Another Franklin signature song undoubtedly is Think, co-written by her and her manager and first husband Ted White. The feminism anthem appeared on her 15th studio album Aretha Now in June 1968 and was also released separately as a single in May of the same year. White’s involvement in the song’s writing looks ironical, given Franklin divorced him in 1969, following reports of domestic abuse.

This Girl’s In Love With You was Franklin’s first ’70s album appearing in January that year, and her 18th studio album overall. Intriguingly, it includes the first commercial release of Let It Be, preceding The Beatles’ version by two months, and the following take of The Weight written by The Band’s Robbie Robertson. Oh, and if the guy on the slide guitar somehow seems to sound familiar, it was Duane Allman. I think not only is this soulful cover smoking hot, but it’s also a great illustration of Franklin’s great ability to take songs written by others and make them her own.

In February 1974, Franklin released her 22nd studio album Let Me Be In Your Life.  The second single from that record was Until You Come Back To Me (That’s What I’m Gonna Do), co-written by Clarence Paul, Stevie Wonder and Morris Broadnax. It was first recorded by Wonder in 1967, though he didn’t release his version until 1977. The tune became a million-seller for Franklin, topping the Billboard R&B chart and peaking at no. 2 on the Hot 100. It was her last major ’70s hit.

Jumping to the ’80s, Franklin collaborated on a number of songs with various other artists during that decade, such as George Benson, Elton John, George Michael and Eurhythmics. The tune I’d like to highlight in this context is Sisters Are Doin’ It For Themselves, another feminist anthem that Franklin recorded with Eurhythmics. Apart from appearing as a single in October 1985, the tune was included on Franklin’s Who’s Zoomin’ Who? and the British pop duo’s Be Yourself Tonight studio albums. Co-written by Annie Lennox and Dave Stewart, the song reached no. 18 on the Billboard Hot 100 and no. 9 in the U.K. on the Official Singles Chart. The track proves that Franklin could even make an ’80s commercial pop tune sound pretty hot.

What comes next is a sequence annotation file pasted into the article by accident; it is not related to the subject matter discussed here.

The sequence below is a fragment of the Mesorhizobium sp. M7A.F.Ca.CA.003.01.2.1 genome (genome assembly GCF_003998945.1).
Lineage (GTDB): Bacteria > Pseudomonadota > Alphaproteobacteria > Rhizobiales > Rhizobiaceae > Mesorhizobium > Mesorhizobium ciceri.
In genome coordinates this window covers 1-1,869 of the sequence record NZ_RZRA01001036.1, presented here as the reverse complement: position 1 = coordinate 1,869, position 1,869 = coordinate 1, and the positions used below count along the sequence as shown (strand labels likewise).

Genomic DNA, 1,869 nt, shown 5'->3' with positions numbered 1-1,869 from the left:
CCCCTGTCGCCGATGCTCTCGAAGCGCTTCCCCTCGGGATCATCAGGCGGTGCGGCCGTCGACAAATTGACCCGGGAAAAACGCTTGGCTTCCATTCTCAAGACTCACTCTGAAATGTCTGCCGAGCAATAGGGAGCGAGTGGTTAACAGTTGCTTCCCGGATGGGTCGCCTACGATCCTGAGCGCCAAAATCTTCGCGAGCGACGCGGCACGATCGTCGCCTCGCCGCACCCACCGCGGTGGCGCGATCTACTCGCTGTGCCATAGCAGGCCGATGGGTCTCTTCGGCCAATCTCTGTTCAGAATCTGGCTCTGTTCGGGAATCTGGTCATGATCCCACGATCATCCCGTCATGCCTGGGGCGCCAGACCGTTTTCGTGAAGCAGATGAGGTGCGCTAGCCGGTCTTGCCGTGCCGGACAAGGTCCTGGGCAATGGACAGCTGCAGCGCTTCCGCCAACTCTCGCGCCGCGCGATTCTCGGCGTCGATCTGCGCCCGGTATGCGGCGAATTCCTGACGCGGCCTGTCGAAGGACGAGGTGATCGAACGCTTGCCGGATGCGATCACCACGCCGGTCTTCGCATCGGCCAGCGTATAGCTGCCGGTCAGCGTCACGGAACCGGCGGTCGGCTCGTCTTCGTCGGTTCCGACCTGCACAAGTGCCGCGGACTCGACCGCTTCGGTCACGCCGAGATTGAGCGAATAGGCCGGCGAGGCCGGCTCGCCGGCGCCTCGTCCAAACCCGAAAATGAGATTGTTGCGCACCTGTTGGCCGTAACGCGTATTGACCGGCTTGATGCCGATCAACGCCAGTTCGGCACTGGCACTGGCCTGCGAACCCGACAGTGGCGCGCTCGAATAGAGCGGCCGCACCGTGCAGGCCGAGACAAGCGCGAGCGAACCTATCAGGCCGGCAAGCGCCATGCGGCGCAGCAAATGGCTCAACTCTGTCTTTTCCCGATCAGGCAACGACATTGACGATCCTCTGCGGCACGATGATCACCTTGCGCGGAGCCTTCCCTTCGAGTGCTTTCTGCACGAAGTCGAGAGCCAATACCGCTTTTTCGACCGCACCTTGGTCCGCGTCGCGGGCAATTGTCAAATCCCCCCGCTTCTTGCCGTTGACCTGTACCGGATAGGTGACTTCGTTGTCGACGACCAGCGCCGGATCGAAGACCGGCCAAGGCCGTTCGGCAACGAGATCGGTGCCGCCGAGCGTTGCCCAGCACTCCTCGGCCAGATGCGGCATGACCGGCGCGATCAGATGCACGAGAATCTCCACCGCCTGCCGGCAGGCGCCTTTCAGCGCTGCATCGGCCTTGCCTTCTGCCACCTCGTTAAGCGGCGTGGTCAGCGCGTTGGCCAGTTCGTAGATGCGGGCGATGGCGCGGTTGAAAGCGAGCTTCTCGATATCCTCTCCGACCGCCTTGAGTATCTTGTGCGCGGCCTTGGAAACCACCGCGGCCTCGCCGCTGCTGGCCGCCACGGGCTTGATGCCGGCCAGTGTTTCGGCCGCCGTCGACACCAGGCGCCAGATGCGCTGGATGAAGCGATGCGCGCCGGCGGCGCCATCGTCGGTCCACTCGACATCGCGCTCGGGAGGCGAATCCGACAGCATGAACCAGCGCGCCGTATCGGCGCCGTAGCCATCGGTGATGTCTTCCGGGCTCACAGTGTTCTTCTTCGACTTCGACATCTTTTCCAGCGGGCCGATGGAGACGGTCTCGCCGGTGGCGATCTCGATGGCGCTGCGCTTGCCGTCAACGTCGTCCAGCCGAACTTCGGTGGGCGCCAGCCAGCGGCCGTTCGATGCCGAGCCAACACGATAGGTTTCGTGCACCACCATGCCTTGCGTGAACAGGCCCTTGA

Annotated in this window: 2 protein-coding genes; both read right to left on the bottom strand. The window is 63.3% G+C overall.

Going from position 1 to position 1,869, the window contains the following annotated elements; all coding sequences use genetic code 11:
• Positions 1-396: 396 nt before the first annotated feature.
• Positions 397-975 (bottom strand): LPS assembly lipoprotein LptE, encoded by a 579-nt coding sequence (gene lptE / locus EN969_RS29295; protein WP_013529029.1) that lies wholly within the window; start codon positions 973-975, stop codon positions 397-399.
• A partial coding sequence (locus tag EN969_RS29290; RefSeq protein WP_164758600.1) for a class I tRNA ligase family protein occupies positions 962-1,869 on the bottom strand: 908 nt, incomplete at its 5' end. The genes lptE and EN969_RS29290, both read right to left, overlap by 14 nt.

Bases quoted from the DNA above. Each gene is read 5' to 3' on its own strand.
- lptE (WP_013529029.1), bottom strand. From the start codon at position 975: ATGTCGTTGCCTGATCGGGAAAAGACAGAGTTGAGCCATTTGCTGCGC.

A Rose Is Still A Rose, released in March 1998, was Franklin’s last studio album that reached Gold certification and became her best-selling record of the ’90s. Following is the title track, which was written by Lauryn Hill and is yet another feminist-based tune. It also appeared as a single one month ahead of the album, reaching no. 1, 5 and 26 on the Billboard Dance Club Songs, Hot R&B/Hip-Hop/Rap Songs and Hot 100 charts, respectively.

Jumping to the current century, in September 2003, Franklin’s 38th studio record So Damn Happy appeared. It included Wonderful, a song co-written by Aleese Simmons and Ron “Amen-Ra” Lawrence, which won Franklin the 2003 Grammy for Best Traditional R&B Vocal Performance.

Franklin’s 42nd and final studio album A Brand New Me was released in November 2017. It featured archival vocal recordings from her years with Atlantic Records combined with new arrangements by London’s Royal Philharmonic Orchestra and newly recorded backing vocals. Here’s I Say A Little Prayer, which Burt Bacharach and Hal David co-wrote for Dionne Warwick who released it in 1967 as as single. It was also included on her eighth studio release The Windows Of The World. Franklin originally recorded the tune for the above noted Aretha Now album and released it as a single in July 1968, scoring a no. 3 and 10 on the Billboard R&B and Hot 100 charts, respectively.

As previously noted, the goal of the above playlist was to be career-spanning. As such, not all of the songs are among my favorite tunes. But at the same time, I feel that because of her powerful voice and soulful delivery, Franklin simply never sang a bad song in the first place – at least I haven’t heard one yet. Two other artists who come to my mind in this context are Tina Turner and Joe Cocker. It’s a rare quality that is going to be part of Franklin’s legacy.

Sources: Wikipedia, YouTube